Who may require Cervical Discectomy?
Those patients who suffer from:
- Constant neck pain that worsens as the day progresses.
- Neck pain that radiates to the head causing headache.
- Pain, numbness tingling and weakness in one or both arms.
- Loss of balance while standing or walking.
- Loss of bowel and bladder control.
- Neck pain not cured by conservative means like medications and physiotherapy.
In Cervical Discectomy, disc can be accessed via Anterior or Posterior approach.
The Anterior approach is more popular with the surgeons as the access to disc is very easy with little muscle tissue on the way and complete disc removal is possible with no recurrence of disc herniation. This approach also provides a good exposure to all cervical vertebrae from C2 to cervicothoracic junction. The limited amount of muscle division or dissection helps to limit postoperative pain following the spine surgery. The main postoperative problem most patients face is difficulty swallowing for 2-5 days due to retraction of the esophagus.
Posterior approach is slightly complicated as too many tissues have to be traversed to reach the disc. There are chances of injury to spinal cord and nerve roots while accessing the disc. Also since complete removal of disc is not possible, re-herniation can occur. But the positive aspect of this approach is that spinal fusion is not required so natural spine movement is preserved.
- Anterior Approach:The patient is made to lie down on his back under general anesthesia. A horizontal incision is made just 2 inches above the clavicle on either left or right side. The thin muscle layer is cut and the trachea and esophagus are shifted to one side along with the nerves and vessels. The surgeon has a clear view of the cervical vertebrae. An X-ray is done to confirm the involved disc. An operating microscope can also be used to get a better picture of the operating field. The anterior longitudinal ligament is gently removed to reach the osteophytes and the disc fragments. The osteophytes are scraped off and the intervertebral disc is dissected. Once the disc is removed the vertebral bodies are gently distracted to their original distance to fill the space with bone graft. This helps to relieve the compression from the nerves as the diameter of the intervertebral foramen is enlarged. Sometimes cervical discectomy is followed by spinal stabilization using screws and plates.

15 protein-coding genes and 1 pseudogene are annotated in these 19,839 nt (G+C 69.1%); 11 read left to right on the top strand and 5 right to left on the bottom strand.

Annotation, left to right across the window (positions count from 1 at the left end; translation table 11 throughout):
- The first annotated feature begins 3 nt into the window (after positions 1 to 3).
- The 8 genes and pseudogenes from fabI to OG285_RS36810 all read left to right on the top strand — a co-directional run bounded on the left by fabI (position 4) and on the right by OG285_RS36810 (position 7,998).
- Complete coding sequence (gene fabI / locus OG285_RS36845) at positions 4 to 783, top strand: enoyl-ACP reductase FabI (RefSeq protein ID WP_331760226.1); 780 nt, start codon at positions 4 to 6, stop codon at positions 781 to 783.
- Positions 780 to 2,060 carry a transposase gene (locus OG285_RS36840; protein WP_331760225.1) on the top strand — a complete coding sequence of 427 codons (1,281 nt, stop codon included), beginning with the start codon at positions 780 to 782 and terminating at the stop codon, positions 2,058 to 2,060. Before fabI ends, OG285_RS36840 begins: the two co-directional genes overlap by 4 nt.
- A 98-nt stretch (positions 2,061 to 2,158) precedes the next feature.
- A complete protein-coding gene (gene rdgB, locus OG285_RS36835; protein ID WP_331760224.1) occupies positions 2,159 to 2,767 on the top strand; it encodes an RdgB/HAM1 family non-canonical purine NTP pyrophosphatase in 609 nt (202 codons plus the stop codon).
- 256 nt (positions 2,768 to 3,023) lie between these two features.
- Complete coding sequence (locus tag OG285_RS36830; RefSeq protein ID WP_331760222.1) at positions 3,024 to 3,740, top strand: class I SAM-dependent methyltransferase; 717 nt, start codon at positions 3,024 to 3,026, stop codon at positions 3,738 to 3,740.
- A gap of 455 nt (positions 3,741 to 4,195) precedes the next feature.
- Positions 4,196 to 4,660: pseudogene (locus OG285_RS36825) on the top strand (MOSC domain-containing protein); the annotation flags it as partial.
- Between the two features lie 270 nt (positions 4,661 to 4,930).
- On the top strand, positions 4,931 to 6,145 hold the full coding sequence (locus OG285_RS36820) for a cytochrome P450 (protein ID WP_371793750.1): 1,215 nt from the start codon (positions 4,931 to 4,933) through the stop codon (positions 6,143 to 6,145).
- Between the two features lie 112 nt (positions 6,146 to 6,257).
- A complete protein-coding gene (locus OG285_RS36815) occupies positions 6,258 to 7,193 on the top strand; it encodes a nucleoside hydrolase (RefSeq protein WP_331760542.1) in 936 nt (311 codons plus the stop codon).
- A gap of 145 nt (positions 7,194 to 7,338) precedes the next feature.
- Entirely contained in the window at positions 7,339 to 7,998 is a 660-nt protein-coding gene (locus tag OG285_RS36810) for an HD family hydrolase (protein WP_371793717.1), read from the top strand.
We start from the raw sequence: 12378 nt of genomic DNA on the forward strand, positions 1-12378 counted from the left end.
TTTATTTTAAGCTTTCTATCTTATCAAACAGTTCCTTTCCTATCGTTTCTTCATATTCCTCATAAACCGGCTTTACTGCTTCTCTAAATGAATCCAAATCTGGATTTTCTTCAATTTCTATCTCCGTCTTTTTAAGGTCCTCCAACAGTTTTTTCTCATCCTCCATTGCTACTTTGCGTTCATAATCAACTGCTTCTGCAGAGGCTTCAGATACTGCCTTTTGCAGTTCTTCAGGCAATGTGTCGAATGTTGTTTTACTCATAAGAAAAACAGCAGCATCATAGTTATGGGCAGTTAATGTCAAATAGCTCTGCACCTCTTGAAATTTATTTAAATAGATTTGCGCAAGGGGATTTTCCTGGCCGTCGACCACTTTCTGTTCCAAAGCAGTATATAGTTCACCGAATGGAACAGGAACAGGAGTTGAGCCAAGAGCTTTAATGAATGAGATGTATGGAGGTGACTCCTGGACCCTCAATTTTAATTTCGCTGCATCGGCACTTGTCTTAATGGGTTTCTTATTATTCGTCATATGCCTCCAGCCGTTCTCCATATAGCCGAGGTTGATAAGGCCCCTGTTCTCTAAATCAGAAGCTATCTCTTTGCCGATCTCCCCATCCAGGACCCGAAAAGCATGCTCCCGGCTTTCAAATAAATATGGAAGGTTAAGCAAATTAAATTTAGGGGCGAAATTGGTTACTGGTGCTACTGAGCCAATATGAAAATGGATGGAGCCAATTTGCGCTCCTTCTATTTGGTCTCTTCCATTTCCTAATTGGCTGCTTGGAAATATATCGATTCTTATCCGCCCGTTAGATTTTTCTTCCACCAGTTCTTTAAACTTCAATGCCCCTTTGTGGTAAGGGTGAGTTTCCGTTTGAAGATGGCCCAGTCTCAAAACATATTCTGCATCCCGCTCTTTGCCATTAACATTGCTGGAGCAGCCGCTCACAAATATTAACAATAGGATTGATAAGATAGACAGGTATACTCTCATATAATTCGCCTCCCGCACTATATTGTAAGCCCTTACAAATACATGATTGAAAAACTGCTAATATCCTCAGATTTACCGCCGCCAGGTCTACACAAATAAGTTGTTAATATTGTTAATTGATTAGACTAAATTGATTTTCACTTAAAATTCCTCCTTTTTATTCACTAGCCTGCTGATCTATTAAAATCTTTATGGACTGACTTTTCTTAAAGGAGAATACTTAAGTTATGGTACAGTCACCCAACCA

- Posterior Approach:The patient is sedated under general anaesthesia and made to lie on his abdomen. The neck is slightly bent and head is supported on the head rest. An incision is made on the back of the neck in the midline. The skin, fascia and muscles are retraced to reach the vertebrae. An X-ray is done to confirm the level of affected disc. Edges of the lamina are shaved off to give a clearer vision. Incase of central herniation, both lamina may have to be removed in order to get full view of the fragmented disc. The posterior longitudinal ligament is incised and a small hole is made in the ligamentum flavum. The surgeon now uses a surgical microscope to magnify the operating area and the disc fragments and bony spurs are carefully removed. The muscles fascia and skin are stitched back together.
Outcome and Recovery
The patients report an immediate relief in their symptoms after the surgery. The patient is allowed to go home in 1-2 days and allowed to begin gradually with his normal activities. Gentle stretching and strengthening exercises for neck muscles are progressed gradually and general body endurance program is initiated.
Vigorous neck movements should be avoided to allow proper healing of the graft. The physical therapist will advise on how to perform various activities without straining the neck.